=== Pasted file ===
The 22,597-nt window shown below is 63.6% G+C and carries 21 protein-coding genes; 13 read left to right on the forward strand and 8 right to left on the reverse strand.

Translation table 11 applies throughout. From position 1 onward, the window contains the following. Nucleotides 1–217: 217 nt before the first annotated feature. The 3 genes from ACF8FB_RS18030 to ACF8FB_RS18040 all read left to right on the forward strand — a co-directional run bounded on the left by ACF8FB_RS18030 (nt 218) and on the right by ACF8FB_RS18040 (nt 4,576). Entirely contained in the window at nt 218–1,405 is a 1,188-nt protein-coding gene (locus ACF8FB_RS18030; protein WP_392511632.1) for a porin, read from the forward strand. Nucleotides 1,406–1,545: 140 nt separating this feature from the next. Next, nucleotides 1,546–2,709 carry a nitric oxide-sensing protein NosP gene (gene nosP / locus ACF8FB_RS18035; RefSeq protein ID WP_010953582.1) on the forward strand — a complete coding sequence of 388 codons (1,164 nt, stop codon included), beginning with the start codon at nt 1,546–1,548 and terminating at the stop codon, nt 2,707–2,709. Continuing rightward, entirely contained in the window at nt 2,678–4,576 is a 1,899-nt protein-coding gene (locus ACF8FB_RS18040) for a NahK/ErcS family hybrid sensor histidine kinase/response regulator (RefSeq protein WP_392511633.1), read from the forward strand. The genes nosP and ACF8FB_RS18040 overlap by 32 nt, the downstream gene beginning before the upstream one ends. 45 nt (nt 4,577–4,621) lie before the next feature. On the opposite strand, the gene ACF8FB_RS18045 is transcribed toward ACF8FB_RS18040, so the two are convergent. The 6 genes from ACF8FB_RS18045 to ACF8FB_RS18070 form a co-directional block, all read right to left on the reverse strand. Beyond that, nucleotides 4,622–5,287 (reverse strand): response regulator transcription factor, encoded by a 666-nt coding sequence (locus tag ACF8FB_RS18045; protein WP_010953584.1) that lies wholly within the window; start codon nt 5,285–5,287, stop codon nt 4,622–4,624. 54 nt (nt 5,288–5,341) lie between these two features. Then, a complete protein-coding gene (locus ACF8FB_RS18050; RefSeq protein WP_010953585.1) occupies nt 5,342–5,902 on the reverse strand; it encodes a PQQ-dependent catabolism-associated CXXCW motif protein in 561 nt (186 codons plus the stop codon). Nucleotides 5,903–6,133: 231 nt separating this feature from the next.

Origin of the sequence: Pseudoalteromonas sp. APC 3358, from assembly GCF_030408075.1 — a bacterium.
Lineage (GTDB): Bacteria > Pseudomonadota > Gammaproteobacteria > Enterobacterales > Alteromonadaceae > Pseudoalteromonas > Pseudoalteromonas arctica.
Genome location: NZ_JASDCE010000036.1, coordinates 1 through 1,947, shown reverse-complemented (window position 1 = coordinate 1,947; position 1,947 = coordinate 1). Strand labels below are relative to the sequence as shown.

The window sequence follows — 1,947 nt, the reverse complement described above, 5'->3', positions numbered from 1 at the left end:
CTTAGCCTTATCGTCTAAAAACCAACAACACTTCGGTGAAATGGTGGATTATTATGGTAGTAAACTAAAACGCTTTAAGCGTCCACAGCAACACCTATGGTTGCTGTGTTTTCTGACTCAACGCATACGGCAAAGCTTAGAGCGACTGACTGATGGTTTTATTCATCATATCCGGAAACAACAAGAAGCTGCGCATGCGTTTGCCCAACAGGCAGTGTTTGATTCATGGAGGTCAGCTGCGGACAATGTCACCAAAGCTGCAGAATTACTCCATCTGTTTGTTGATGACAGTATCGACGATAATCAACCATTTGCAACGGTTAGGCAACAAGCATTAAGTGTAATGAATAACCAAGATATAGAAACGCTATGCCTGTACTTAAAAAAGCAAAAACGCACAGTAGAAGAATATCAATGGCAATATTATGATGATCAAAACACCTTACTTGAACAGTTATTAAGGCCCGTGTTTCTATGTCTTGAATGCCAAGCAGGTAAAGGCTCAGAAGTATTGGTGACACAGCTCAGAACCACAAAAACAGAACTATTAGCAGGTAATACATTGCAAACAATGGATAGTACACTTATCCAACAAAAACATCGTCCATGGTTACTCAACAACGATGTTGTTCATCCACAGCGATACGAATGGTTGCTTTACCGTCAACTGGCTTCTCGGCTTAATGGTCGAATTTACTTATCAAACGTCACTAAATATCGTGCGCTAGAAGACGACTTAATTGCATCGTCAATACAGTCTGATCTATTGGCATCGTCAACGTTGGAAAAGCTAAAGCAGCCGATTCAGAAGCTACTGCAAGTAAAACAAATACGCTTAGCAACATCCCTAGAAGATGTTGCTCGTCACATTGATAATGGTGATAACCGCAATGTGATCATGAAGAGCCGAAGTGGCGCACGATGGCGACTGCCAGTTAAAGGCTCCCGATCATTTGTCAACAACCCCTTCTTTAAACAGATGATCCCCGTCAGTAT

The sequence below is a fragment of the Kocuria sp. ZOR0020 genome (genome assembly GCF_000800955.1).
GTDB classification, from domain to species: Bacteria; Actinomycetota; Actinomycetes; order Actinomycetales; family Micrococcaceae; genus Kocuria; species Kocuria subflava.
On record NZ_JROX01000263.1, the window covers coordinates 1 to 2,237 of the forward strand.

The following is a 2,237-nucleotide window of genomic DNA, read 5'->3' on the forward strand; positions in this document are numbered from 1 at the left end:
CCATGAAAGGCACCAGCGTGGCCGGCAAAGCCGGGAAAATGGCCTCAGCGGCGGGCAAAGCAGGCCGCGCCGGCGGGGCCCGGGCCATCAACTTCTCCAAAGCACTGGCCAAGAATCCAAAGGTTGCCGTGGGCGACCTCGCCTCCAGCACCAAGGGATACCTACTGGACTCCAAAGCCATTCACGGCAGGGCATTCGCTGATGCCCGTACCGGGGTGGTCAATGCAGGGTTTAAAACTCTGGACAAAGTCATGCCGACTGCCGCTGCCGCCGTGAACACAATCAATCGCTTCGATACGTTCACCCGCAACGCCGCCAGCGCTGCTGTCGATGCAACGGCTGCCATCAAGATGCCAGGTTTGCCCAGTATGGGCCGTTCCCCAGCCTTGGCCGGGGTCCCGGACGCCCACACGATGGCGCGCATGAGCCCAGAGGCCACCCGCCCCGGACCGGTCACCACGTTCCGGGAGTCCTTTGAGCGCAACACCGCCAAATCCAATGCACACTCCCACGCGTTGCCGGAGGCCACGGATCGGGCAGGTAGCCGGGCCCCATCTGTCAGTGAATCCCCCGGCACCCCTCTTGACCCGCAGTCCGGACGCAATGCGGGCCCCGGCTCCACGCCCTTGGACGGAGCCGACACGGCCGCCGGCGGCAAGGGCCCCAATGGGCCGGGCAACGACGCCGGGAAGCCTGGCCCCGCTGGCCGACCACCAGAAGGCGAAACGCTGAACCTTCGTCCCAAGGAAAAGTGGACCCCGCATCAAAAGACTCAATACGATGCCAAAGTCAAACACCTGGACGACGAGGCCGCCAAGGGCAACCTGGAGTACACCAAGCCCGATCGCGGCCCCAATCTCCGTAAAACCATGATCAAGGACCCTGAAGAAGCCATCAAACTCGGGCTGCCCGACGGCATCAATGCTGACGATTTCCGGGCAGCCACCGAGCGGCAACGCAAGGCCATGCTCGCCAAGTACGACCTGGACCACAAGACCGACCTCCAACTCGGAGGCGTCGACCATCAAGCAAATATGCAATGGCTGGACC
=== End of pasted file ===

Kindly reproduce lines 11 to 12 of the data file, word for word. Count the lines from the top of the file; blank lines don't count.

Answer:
The following is a 2,237-nucleotide window of genomic DNA, read 5'->3' on the forward strand; positions in this document are numbered from 1 at the left end:
CCATGAAAGGCACCAGCGTGGCCGGCAAAGCCGGGAAAATGGCCTCAGCGGCGGGCAAAGCAGGCCGCGCCGGCGGGGCCCGGGCCATCAACTTCTCCAAAGCACTGGCCAAGAATCCAAAGGTTGCCGTGGGCGACCTCGCCTCCAGCACCAAGGGATACCTACTGGACTCCAAAGCCATTCACGGCAGGGCATTCGCTGATGCCCGTACCGGGGTGGTCAATGCAGGGTTTAAAACTCTGGACAAAGTCATGCCGACTGCCGCTGCCGCCGTGAACACAATCAATCGCTTCGATACGTTCACCCGCAACGCCGCCAGCGCTGCTGTCGATGCAACGGCTGCCATCAAGATGCCAGGTTTGCCCAGTATGGGCCGTTCCCCAGCCTTGGCCGGGGTCCCGGACGCCCACACGATGGCGCGCATGAGCCCAGAGGCCACCCGCCCCGGACCGGTCACCACGTTCCGGGAGTCCTTTGAGCGCAACACCGCCAAATCCAATGCACACTCCCACGCGTTGCCGGAGGCCACGGATCGGGCAGGTAGCCGGGCCCCATCTGTCAGTGAATCCCCCGGCACCCCTCTTGACCCGCAGTCCGGACGCAATGCGGGCCCCGGCTCCACGCCCTTGGACGGAGCCGACACGGCCGCCGGCGGCAAGGGCCCCAATGGGCCGGGCAACGACGCCGGGAAGCCTGGCCCCGCTGGCCGACCACCAGAAGGCGAAACGCTGAACCTTCGTCCCAAGGAAAAGTGGACCCCGCATCAAAAGACTCAATACGATGCCAAAGTCAAACACCTGGACGACGAGGCCGCCAAGGGCAACCTGGAGTACACCAAGCCCGATCGCGGCCCCAATCTCCGTAAAACCATGATCAAGGACCCTGAAGAAGCCATCAAACTCGGGCTGCCCGACGGCATCAATGCTGACGATTTCCGGGCAGCCACCGAGCGGCAACGCAAGGCCATGCTCGCCAAGTACGACCTGGACCACAAGACCGACCTCCAACTCGGAGGCGTCGACCATCAAGCAAATATGCAATGGCTGGACC